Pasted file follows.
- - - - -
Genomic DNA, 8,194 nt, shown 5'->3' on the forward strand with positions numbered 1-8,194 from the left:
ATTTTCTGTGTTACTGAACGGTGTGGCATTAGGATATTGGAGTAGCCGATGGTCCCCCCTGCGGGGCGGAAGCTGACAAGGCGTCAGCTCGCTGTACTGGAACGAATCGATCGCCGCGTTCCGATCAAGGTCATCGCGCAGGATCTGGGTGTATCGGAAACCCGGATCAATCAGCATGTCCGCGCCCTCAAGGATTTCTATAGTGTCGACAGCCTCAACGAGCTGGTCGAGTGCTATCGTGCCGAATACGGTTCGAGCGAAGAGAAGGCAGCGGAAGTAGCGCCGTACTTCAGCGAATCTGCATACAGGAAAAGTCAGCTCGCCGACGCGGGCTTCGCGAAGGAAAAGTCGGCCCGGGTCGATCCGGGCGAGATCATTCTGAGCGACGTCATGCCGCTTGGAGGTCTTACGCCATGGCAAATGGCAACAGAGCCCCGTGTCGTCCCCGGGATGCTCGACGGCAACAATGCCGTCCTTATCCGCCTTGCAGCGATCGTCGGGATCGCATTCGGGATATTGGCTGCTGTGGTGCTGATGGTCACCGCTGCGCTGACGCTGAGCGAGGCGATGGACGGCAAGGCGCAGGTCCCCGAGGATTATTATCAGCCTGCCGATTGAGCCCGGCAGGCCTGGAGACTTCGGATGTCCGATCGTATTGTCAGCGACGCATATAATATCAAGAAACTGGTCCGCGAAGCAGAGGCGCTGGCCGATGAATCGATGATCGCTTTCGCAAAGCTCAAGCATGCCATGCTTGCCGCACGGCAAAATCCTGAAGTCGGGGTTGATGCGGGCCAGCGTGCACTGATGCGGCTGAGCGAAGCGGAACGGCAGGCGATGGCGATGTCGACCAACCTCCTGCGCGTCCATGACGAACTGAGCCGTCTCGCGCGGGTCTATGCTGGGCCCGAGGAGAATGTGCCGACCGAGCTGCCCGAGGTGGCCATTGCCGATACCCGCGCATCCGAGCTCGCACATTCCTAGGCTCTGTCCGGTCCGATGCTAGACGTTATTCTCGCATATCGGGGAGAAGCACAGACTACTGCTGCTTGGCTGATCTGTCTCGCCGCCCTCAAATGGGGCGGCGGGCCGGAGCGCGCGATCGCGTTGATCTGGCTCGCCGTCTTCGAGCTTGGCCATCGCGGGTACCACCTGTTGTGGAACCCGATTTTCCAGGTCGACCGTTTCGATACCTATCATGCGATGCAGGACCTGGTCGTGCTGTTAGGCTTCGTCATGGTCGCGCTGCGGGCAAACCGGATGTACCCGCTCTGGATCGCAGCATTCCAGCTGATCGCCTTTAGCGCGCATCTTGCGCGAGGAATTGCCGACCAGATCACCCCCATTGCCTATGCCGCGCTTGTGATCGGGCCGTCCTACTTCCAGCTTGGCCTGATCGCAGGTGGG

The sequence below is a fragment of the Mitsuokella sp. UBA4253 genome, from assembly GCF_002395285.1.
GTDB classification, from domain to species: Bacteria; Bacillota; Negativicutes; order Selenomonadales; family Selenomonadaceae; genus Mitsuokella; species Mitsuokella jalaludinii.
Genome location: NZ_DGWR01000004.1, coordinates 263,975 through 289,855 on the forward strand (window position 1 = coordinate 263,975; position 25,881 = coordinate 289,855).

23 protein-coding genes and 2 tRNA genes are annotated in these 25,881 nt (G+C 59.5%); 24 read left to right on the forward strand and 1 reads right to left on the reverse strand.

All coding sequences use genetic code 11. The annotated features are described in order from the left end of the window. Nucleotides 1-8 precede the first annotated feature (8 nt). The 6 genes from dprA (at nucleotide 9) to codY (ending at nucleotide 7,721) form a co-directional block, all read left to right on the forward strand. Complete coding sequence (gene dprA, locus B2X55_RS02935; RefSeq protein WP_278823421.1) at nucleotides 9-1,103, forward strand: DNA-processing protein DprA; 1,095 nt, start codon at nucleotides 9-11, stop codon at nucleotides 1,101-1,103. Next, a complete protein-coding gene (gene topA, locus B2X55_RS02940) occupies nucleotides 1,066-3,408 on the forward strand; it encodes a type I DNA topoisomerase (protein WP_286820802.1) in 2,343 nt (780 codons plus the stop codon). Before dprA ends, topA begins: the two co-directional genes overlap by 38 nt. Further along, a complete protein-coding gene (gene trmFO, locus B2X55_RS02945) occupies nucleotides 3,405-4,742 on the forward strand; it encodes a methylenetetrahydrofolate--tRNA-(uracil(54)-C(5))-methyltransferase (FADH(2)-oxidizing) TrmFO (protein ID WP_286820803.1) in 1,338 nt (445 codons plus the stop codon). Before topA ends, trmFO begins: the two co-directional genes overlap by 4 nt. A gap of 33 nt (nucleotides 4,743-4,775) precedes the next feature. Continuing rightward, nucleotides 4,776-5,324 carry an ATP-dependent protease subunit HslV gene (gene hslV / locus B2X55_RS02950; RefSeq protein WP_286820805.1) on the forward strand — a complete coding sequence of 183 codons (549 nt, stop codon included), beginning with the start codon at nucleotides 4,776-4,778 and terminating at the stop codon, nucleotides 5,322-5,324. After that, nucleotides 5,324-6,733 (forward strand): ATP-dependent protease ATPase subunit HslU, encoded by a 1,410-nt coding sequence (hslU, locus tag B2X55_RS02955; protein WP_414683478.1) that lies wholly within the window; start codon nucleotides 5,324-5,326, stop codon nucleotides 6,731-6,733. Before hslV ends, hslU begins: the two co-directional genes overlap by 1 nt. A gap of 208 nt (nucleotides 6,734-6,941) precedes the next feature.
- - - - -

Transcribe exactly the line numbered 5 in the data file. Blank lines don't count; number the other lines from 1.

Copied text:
Genome location: NZ_DGWR01000004.1, coordinates 263,975 through 289,855 on the forward strand (window position 1 = coordinate 263,975; position 25,881 = coordinate 289,855).